Global Youth Tobacco Survey: prevalence of tobacco use in countries of the WHO European Region
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World Health Organization Regional Office for Europe
Georgia Southern University, Statesboro, Georgia
Publication date: 2023-10-08
Corresponding author
Angela Ciobanu   

World Health Organization Regional Office for Europe
Tob. Prev. Cessation 2023;9(Supplement 2):A107
As a crucial part of the Global Tobacco Surveillance System, the Global Youth Tobacco Survey (GYTS) enables monitoring tobacco use among students aged 13-15 years and implementation of key tobacco control indicators. The GYTS has been conducted in over 180 countries worldwide, including more than 35 countries and territories in the WHO European Region. Tobacco use among youth remains to be a significant public health concern in the Region. Despite decreases in tobacco use in some European countries, there are places where more students aged 13 to 15 are using tobacco as evident from the latest GYTS round compared to the previous one. Cigarettes remain the most commonly used tobacco products in the European countries. However, novel and emerging nicotine and tobacco products have been gaining popularity among 13 to 15-year-olds. In some countries of the Region, the prevalence rates of e-cigarette use are equal to or even higher than cigarette use rates. For instance, in San Marino (2022), 16.1% of students currently use e-cigarettes and 10.8% currently smoke cigarettes; in Italy (2022) 19.3% of students currently use e-cigarettes and 14.9% currently smoke cigarettes. Cigarettes remain to be easily accessible to students in almost all countries. In more than half of the countries with GYTS data, over half of young students who currently smoke cigarettes were able to purchase or obtain them from various sources, and more than two-thirds of students who tried to buy cigarettes had not been deterred from doing so considering their age. A limited number of countries in the Region have tailored tobacco-dependence treatment for youth. More than 50% of young people in most of the surveyed countries tried to stop smoking in the past year. However, the proportion of those who received support to quit smoking from a programme or professional was low ranging from the highest of 29.4% in Kyrgyzstan (2019) to the lowest of 3.4% in Slovenia (2017). Although smoking in educational facilities is prohibited in most countries by smoke-free laws, their enforcement has been challenging. The proportion of students who saw people smoking on school premises varies from 80.5% in Bulgaria (2015) to 14.5% in Tajikistan (2019). Exposure to tobacco advertisements is yet another challenge, with more than half of students taking notice of tobacco advertisements on television, or in videos and movies in surveyed countries. The data from GYTS in the WHO European Region show the urgent need to implement bold, comprehensive, and multi-sectoral measures to curtail tobacco use in youth. These measures should be aligned with the guidance provided by the WHO Framework Convention on Tobacco Control and be strictly enforced. School-based prevention programs should be implemented as part of the national tobacco control strategy to prevent youth experimentation and smoking initiation.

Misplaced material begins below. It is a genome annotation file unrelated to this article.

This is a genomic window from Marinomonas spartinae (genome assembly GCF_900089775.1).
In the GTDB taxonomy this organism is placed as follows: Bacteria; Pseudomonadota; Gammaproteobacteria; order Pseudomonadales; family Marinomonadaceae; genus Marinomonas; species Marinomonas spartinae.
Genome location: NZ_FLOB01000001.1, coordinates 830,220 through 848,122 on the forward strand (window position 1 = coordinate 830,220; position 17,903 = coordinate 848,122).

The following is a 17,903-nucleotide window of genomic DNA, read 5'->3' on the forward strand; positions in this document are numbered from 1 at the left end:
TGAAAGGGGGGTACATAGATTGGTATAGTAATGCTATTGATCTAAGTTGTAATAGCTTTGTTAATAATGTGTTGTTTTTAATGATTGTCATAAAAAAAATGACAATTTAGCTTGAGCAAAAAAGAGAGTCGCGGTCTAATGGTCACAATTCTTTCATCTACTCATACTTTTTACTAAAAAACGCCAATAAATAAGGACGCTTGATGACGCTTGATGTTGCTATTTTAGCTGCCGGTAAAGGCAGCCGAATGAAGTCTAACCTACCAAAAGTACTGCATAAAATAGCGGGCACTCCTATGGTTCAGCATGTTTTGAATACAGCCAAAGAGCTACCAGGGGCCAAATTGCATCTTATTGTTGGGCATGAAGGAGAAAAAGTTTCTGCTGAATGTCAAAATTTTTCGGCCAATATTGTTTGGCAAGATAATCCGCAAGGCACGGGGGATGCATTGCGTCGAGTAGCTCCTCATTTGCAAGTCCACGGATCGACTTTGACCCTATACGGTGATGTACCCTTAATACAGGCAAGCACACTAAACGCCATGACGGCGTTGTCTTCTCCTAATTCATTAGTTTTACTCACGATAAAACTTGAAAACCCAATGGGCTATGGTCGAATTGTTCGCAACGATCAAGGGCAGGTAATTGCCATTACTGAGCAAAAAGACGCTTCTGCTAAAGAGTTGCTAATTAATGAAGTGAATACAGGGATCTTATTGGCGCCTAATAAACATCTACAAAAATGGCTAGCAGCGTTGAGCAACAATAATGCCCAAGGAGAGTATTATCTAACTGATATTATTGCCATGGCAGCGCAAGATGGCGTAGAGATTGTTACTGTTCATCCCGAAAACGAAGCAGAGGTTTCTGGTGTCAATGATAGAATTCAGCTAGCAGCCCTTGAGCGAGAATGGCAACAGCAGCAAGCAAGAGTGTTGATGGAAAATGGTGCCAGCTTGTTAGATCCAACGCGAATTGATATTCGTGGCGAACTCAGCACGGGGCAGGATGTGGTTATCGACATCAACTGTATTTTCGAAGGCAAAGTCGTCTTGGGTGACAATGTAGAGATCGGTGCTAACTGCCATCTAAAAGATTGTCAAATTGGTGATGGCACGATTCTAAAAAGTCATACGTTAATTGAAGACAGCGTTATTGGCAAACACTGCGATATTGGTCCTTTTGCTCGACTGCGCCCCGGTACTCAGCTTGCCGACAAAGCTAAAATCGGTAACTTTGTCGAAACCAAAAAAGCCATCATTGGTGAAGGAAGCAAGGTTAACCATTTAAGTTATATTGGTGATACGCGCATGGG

The authors have no conflicts of interest to disclose.
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